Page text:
Murray State's Cinema International will present a Friday-only special showing of Here to Be Heard: The Story of the Slits, the world's first all-girl punk band. Original drummer, Paloma McLardy, and MSU Dept. of History chair, Kathy Callahan, Ph.D., visit Sounds Good to discuss the upcoming screening.
From The Slits Documentary website:
""HERE TO BE HEARD" The Story of the Slits" is a film about the world's first all girl punk band who formed in London in 1976. Contemporaries of The Clash and The Sex Pistols, they are the pioneering godmothers of the musical movement known as "Punky Reggae." The film tells the story of the band and the lives of the women involved, from the band's inception in 1976 to the bands end in 2010 coinciding at the death of lead vocalist Ari Up.
When Ari passed away, she was working with SLITS tour manager and friend, Jennifer Shagawat, on a film about the band. After Ari passed and the film was still not completed, Jennifer contacted her long time friend, Bill, over at Molasses Manifesto to come on and help finish the project. The film includes previously unseen footage of the band, as well as photographs and newspaper clippings."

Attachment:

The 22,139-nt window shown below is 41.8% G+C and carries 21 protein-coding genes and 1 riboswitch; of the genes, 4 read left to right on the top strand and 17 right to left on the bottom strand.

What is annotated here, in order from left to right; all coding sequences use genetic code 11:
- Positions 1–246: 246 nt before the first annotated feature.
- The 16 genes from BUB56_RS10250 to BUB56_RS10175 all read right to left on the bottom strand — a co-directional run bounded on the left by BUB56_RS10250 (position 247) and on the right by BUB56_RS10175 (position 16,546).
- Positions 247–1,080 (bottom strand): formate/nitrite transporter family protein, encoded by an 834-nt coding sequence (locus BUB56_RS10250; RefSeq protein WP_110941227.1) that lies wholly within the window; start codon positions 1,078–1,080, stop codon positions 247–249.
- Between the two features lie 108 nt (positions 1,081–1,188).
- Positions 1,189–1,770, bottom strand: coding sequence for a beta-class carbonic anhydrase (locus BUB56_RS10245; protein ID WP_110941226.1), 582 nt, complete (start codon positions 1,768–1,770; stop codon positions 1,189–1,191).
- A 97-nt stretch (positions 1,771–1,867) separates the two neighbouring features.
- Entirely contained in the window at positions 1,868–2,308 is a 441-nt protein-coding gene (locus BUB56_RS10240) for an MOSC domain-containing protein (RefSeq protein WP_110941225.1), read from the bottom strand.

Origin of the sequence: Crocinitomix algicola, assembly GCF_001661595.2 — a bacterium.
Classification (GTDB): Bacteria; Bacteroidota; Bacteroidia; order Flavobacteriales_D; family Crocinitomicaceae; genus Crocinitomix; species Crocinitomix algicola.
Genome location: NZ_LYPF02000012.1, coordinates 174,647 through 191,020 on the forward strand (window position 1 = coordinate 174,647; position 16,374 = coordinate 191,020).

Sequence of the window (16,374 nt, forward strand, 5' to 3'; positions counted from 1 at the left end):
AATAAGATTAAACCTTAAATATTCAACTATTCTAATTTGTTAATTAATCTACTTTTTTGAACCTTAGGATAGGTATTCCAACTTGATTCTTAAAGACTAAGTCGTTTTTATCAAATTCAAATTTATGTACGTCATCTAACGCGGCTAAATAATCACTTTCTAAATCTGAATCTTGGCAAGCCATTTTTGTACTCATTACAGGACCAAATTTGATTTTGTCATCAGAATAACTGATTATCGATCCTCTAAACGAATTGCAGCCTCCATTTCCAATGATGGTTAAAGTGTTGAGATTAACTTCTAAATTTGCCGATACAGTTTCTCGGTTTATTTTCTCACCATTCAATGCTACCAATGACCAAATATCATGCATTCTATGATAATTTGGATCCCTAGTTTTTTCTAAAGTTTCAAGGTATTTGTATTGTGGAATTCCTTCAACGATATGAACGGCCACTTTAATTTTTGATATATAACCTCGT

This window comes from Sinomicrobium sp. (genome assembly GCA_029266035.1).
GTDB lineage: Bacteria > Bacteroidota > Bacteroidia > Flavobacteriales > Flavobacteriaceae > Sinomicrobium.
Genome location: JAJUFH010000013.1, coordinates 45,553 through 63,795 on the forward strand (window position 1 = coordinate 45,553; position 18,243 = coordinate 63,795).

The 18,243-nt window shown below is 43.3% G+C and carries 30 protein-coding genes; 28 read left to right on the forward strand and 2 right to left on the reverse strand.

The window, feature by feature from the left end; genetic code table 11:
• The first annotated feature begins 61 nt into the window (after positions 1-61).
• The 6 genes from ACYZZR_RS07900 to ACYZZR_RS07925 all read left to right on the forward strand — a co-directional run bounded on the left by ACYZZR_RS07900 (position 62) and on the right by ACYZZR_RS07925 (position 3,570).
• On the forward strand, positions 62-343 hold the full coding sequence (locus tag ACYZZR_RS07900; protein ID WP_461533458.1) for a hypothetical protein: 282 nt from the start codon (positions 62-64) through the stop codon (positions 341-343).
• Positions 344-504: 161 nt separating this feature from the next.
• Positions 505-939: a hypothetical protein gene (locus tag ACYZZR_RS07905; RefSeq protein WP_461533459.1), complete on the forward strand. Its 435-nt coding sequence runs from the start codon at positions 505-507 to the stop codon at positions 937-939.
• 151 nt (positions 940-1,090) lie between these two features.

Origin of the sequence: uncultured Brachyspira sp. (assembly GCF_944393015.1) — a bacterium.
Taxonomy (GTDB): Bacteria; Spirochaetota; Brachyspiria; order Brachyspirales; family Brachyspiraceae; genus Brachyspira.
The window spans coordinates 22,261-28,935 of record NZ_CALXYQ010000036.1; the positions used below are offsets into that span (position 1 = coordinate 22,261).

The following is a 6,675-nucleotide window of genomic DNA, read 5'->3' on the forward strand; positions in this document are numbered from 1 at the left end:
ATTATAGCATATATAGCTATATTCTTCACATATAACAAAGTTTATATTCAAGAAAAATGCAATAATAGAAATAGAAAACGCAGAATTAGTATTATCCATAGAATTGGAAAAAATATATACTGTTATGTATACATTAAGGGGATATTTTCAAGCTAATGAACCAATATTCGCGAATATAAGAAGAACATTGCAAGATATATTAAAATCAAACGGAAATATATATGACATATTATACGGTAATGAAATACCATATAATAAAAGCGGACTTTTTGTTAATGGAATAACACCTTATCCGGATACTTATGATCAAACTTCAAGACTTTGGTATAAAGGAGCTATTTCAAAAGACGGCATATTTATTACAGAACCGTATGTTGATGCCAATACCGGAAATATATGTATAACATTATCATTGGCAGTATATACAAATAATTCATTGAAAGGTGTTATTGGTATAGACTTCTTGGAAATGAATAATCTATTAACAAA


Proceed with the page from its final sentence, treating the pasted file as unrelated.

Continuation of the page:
Sponsored by C.I., the Religious Studies Program, and the Women's Faculty Caucus (MSU), Murray State's Cinema International will present the riveting documentary tonight, Friday April 19th, at 7:30 P.M. in the Curris Center Theatre. Here to Be Heard draws on stunning personal archives and interviews with key band members, telling the story of young women "hidden from history."
Along with this one-time screening, original drummer, Paloma McLardy, will be on Murray State's campus to tell her story with the band as well as her mystical experiences and quest as a musician. McLardy will discuss The Slits' trials with poverty, hard-earned success, and the journey in between the two. The documentary, much like the band themselves, refuses to shy away from the darker sides of the story.
"I love all of the original footage. I love that it doesn't glorify - it tells the whole story," explains McLardy. "I think when you do history, it's good to tell the whole story. If you write about someone, you glamourize someone, people don't learn from that. You can glean more from it when it's something real."